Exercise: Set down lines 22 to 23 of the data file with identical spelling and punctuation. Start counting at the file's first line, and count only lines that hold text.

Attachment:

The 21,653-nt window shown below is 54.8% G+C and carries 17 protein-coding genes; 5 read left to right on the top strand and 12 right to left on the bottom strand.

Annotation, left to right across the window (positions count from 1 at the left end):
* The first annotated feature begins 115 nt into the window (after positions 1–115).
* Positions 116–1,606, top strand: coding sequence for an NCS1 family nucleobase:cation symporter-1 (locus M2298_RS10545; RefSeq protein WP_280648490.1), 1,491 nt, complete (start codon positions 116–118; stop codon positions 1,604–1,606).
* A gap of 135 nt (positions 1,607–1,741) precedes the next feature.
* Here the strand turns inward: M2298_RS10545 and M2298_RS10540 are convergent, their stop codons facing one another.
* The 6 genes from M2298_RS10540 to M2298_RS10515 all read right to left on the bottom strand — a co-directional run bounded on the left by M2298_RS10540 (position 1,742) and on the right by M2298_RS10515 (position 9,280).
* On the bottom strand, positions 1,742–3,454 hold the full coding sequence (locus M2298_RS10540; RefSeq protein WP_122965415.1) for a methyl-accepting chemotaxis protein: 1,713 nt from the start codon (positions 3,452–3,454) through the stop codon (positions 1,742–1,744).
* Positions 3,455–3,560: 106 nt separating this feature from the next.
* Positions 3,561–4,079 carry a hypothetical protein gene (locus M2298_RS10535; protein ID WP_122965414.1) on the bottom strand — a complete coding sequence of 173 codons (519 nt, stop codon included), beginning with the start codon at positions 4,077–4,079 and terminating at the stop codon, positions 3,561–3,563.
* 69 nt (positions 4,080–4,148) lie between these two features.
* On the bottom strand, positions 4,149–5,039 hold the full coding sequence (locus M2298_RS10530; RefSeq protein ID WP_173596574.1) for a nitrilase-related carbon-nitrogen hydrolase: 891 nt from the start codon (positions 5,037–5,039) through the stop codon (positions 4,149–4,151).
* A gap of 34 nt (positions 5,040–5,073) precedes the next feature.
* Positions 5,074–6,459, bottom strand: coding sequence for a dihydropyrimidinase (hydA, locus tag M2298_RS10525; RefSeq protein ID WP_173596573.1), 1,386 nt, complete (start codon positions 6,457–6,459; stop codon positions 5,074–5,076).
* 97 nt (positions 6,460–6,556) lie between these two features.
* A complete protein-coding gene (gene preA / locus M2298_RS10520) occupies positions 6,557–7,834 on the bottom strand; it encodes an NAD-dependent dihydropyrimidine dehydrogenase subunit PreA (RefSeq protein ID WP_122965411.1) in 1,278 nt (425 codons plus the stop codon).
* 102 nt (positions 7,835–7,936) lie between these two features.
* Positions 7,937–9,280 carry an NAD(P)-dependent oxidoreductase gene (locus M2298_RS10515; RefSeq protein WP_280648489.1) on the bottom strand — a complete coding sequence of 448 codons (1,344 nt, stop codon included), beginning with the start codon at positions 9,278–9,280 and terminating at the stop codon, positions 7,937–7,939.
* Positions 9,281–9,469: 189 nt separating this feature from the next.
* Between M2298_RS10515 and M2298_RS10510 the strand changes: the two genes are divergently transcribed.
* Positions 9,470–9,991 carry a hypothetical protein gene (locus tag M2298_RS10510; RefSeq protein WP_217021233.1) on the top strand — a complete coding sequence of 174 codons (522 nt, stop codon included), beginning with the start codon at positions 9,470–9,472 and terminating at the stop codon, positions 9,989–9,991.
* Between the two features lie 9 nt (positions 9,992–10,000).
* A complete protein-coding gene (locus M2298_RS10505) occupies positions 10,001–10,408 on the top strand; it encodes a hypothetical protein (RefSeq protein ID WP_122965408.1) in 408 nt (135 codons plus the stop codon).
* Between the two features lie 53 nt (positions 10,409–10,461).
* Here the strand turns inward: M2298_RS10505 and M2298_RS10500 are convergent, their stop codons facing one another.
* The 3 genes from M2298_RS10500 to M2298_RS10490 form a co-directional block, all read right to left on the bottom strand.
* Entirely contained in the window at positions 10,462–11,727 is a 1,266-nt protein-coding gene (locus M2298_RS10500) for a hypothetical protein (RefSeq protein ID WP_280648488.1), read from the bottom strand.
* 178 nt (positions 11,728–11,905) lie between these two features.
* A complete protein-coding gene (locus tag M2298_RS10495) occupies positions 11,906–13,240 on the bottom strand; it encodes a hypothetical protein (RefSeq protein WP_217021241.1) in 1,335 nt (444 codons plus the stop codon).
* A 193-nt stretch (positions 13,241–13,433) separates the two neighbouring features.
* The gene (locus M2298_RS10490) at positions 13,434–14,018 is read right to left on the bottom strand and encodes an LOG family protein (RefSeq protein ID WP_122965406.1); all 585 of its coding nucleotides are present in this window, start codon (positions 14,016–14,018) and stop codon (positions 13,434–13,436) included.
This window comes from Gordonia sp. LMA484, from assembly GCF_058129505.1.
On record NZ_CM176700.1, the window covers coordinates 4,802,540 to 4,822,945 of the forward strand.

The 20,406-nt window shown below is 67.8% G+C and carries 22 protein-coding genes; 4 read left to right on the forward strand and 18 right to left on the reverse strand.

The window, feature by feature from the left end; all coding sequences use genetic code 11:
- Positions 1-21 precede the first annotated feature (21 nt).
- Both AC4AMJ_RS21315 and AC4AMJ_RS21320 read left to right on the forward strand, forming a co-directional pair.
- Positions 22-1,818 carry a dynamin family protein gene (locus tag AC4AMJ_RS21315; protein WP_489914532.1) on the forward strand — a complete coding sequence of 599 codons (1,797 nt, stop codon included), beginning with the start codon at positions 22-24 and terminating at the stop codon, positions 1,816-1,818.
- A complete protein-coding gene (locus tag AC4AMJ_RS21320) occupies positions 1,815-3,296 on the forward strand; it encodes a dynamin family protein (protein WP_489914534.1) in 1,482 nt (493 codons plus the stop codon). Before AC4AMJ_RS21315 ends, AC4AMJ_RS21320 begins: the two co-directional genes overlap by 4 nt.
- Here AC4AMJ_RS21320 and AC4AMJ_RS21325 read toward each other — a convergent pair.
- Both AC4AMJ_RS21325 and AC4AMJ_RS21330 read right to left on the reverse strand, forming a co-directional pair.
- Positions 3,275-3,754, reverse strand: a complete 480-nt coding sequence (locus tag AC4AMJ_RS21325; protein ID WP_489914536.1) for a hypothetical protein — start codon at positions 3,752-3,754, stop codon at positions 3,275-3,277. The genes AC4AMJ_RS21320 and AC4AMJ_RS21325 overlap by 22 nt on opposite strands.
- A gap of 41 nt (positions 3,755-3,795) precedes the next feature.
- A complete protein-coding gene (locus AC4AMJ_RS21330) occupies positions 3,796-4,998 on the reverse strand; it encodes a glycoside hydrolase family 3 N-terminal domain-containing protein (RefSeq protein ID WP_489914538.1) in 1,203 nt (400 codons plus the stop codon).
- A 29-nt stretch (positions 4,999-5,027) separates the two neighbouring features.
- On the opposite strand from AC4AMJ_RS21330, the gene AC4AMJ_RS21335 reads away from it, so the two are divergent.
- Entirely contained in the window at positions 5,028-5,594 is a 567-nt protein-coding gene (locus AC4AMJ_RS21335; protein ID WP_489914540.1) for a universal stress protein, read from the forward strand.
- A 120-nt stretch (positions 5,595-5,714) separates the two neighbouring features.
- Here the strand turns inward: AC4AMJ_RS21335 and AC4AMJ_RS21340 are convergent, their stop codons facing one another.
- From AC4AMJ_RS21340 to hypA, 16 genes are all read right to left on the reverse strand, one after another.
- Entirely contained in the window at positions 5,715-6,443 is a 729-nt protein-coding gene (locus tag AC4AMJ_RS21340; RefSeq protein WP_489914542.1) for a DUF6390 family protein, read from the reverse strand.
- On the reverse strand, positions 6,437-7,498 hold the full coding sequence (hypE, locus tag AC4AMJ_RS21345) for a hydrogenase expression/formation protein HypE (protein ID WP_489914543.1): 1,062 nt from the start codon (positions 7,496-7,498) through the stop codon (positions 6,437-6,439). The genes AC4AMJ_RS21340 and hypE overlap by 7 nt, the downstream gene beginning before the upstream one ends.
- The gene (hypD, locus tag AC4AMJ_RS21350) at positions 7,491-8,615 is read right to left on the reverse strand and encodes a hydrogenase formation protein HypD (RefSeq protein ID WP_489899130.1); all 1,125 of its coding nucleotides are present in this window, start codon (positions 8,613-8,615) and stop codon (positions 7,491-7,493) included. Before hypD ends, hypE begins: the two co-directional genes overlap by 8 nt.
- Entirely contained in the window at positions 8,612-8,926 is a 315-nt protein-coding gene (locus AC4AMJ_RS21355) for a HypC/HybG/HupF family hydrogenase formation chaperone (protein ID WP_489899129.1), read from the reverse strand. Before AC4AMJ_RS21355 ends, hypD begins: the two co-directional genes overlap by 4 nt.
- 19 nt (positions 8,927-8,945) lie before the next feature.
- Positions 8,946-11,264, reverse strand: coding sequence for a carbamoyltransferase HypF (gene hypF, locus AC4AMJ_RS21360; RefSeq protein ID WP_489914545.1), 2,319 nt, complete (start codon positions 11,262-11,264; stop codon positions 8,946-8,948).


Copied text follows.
* Between the two features lie 9 nt (positions 9,992–10,000).
* A complete protein-coding gene (locus M2298_RS10505) occupies positions 10,001–10,408 on the top strand; it encodes a hypothetical protein (RefSeq protein ID WP_122965408.1) in 408 nt (135 codons plus the stop codon).